NEW YORK -- According to the columnist, Mayor Edward I. Koch is "behaving like a silly child throwing a tantrum."

According to the mayor, Sydney Schanberg is "immunized by pomposity," "tears people apart unmercifully" and "is one of the most unfair columnists I know."

The gloves are off. An acrimonious, long-running feud exploded into public view recently when Koch published an unusually personal attack on Schanberg in New York Newsday, where Schanberg has been a columnist since last year -- frequently attacking Koch on such issues as the city's homeless population, tax breaks for wealthy developers and the corruption scandals that have implicated some former Koch aides.

For his part, Koch, among other things, has questioned Schanberg's Pulitzer Prize-winning exploits in Cambodia, his subsequent resignation as metropolitan editor of The New York Times and the sudden termination of his Times op-ed column in 1985.

The mayor also accused Newsday of "censorship" for refusing to print one paragraph of an earlier missive against Schanberg -- a letter Koch published elsewhere in one of his six regular newspaper columns.

In the column that triggered the Koch eruption, Schanberg had chided the mayor for being "constitutionally unable to deal with criticism, other than by calling the critic a loony or a wacko or a pinko."

In an interview in his Third Avenue office, Schanberg, 53, dressed in a work shirt and blue jeans, said he was saddened by the Koch offensive but regards it as a price he pays for being a professional troublemaker.

"He does not see this, but he assaults his own dignity all the time," Schanberg says. "My reaction to that letter is that it speaks of him, not of me."

Schanberg says the letter dramatized his point that Koch has "poisoned the atmosphere" of New York politics by calling "everyone who disagrees with him some kind of bad name."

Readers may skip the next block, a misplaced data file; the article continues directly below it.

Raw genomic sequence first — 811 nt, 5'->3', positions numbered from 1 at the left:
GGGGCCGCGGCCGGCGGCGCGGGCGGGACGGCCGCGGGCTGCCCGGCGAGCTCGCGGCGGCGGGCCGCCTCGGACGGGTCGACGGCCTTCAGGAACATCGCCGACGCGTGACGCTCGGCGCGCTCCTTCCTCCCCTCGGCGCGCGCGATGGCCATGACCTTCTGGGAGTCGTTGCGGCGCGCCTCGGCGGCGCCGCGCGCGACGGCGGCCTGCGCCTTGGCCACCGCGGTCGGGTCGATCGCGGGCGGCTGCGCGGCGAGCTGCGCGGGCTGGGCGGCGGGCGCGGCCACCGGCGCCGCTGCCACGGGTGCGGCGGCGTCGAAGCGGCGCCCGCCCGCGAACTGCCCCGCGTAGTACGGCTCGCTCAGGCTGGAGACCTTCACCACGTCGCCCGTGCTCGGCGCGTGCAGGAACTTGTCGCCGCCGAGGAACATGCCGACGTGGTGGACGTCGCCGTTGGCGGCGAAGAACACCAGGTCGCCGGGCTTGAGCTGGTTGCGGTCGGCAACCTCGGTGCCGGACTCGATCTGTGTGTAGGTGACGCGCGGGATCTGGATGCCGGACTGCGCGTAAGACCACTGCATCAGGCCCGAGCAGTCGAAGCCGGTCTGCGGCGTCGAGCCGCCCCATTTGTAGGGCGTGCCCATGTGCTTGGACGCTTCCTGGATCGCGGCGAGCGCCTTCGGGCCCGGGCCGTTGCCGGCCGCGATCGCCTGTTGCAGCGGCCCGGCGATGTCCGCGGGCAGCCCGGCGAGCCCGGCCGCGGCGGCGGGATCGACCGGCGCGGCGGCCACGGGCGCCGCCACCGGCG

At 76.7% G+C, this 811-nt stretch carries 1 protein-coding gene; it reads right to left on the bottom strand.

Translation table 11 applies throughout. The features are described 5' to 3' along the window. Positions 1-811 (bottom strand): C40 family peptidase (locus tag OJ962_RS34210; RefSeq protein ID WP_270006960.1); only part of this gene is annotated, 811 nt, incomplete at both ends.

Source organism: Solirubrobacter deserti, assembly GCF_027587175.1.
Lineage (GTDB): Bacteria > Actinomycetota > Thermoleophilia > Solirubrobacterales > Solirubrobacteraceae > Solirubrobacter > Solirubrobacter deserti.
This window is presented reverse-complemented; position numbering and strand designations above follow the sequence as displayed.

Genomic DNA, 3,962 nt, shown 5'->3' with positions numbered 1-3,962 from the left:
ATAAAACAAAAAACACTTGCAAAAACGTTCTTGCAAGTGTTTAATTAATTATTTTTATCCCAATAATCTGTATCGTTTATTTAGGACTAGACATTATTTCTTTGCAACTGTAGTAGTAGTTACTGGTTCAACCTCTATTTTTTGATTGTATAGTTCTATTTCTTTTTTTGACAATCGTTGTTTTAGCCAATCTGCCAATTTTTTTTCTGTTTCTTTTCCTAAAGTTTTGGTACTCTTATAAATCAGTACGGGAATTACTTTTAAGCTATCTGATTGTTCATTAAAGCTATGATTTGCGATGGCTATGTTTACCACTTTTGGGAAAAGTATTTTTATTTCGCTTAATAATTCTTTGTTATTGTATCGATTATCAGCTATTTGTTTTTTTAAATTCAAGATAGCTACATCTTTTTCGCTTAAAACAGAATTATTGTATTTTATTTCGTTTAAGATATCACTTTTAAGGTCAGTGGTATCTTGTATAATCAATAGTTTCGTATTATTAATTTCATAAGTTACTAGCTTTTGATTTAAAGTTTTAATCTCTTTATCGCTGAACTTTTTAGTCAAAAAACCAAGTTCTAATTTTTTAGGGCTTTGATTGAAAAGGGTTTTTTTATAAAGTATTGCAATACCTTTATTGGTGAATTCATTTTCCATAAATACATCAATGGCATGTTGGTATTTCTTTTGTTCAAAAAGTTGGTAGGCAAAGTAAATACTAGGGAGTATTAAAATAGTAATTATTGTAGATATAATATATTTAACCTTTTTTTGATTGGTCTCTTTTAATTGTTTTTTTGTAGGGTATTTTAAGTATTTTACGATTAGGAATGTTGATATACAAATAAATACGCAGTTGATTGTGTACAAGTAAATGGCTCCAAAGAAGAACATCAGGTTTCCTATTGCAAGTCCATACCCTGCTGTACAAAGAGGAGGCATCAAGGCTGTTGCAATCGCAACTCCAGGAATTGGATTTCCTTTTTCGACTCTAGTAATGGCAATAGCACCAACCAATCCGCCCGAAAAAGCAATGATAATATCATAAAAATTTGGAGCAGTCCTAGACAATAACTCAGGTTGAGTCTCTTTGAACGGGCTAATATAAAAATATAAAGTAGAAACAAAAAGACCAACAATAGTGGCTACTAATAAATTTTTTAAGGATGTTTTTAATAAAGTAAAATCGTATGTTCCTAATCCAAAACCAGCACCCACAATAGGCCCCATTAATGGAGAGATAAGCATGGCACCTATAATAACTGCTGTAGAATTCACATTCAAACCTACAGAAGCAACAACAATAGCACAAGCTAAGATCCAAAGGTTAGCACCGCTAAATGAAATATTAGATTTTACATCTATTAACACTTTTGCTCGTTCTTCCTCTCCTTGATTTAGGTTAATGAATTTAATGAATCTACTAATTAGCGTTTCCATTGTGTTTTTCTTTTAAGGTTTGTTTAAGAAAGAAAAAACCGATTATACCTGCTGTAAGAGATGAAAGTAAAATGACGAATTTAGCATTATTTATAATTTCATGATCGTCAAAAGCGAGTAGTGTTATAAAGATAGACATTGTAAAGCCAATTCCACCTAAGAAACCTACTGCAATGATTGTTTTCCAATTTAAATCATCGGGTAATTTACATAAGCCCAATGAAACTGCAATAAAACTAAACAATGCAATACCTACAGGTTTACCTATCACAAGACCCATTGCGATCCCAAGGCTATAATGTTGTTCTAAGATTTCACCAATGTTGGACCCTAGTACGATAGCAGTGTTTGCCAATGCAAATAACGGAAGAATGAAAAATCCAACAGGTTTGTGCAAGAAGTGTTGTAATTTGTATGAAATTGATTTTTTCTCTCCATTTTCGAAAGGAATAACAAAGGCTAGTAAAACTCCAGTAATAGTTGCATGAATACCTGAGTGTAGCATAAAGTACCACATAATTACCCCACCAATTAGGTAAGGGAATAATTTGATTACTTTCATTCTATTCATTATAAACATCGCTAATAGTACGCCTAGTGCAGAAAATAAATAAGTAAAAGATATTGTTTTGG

Across town in his City Hall office, Koch, 63, says he ignored his aides' advice that a politician should "never take on a reporter because they always have the last word."

"Week after week, he attacks me viciously," Koch says. "These guys get away with it because nobody ever takes them on. It's rare that the victim has an opportunity to respond. I'm different because I have six columns ...

"Do I have to be a bully to pick on Sydney Schanberg? ... This guy is a Pulitzer Prize-winning columnist, he's not some schmuck that I would just ignore. He walks in polite drawing rooms."

Sources say that David Garth, Koch's longtime friend and media adviser, called a senior Newsday editor and suggested that the paper spare the mayor embarrassment by rejecting the piece. But Editorial Page Editor Jim Klurfeld said that "we decided to let people see what the mayor is saying," even though he viewed the letter as unfair. Schanberg is fair game, said Newsday Editor Anthony Marro, because he is "a very strong voice" and "a personality in his own right."

The two combatants were not always slugging it out. When Schanberg ran The Times' local staff, he would ride in Koch's car during campaigns and lunch with the mayor and A.M. Rosenthal, then the paper's executive editor. "It was all very cordial," Schanberg says.

But when Schanberg began jabbing away as a pundit and Koch started counterpunching through the media, the sound of clashing egos soon drowned out all else.

Koch now even regrets throwing a party in 1980 to honor Schanberg and Dith Pran, his Cambodian assistant who, four years after Schanberg became the last American reporter to depart, had escaped the brutal Pol Pot regime. Koch now blames Schanberg for leaving Pran behind. Schanberg finds this "baffling," since he is the one who told the world about his guilt in a magazine article that was adapted for the Oscar-winning film "The Killing Fields."